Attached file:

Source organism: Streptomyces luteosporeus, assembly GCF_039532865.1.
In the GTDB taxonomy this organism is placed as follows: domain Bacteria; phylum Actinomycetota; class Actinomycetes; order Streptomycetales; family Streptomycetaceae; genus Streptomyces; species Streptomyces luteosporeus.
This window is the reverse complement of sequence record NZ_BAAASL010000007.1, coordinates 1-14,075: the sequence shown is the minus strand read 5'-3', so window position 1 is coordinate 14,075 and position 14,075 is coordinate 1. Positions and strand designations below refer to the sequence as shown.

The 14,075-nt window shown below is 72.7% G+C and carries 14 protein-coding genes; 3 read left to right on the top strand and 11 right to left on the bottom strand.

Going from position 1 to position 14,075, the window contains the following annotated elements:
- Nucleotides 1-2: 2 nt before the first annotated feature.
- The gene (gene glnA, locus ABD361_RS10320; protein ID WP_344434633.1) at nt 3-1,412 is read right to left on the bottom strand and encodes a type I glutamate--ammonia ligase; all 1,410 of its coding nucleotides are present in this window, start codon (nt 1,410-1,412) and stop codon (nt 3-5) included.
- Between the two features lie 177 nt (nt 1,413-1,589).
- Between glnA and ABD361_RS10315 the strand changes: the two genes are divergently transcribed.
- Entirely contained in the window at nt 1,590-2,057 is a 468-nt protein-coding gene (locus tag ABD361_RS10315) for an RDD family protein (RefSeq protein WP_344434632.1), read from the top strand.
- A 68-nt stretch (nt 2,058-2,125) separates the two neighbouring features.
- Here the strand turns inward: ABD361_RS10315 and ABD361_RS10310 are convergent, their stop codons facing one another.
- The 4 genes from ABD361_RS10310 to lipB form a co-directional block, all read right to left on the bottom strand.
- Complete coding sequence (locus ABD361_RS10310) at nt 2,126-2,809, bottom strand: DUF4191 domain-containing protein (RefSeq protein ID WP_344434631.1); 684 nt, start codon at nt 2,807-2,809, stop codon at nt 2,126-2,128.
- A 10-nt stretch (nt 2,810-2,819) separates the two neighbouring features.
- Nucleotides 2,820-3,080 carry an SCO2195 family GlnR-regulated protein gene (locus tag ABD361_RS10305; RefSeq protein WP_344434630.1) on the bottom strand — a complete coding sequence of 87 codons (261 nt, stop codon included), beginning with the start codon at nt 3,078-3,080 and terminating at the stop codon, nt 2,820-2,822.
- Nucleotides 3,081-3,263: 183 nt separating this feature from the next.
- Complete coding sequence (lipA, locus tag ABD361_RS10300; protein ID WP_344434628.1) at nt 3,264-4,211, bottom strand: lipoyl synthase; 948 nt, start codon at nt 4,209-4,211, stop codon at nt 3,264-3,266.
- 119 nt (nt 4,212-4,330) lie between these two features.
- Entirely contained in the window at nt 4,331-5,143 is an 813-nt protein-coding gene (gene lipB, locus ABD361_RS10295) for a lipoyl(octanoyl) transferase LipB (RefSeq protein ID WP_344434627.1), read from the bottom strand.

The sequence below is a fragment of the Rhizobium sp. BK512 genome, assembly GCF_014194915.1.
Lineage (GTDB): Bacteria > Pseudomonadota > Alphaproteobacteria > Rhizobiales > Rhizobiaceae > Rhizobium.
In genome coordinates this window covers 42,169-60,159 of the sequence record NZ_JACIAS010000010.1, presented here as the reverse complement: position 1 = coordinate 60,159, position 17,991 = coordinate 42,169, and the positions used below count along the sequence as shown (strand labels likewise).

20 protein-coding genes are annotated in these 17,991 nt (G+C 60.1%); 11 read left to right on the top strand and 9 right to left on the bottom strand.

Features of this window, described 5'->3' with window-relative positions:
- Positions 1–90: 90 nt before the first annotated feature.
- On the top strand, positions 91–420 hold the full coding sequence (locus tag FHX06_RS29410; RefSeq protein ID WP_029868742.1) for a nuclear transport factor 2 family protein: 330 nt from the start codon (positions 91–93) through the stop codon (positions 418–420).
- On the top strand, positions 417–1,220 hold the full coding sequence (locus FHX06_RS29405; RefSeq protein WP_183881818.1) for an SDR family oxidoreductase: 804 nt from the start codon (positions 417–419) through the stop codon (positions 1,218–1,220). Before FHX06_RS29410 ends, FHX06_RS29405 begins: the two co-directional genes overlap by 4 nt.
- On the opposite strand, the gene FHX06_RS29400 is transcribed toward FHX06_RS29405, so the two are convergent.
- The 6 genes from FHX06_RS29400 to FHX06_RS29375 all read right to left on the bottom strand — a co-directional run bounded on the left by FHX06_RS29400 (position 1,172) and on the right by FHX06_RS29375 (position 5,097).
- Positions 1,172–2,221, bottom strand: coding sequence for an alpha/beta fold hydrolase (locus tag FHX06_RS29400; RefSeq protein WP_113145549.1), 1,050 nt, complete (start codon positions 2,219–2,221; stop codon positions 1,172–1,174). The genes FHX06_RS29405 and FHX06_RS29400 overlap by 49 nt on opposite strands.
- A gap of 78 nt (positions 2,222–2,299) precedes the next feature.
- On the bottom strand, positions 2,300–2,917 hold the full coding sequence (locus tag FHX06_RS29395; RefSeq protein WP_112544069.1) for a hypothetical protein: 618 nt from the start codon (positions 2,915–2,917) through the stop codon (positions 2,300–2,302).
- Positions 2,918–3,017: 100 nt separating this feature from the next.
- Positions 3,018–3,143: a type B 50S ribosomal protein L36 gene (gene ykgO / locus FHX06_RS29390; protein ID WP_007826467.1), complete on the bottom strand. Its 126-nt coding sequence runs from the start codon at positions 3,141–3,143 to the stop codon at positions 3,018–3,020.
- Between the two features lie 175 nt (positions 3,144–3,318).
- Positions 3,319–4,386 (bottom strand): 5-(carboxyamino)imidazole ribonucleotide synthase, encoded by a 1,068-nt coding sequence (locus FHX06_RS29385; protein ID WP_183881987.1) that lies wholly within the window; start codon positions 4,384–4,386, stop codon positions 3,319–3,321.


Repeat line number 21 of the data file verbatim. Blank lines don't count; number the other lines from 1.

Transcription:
The sequence below is a fragment of the Rhizobium sp. BK512 genome, assembly GCF_014194915.1.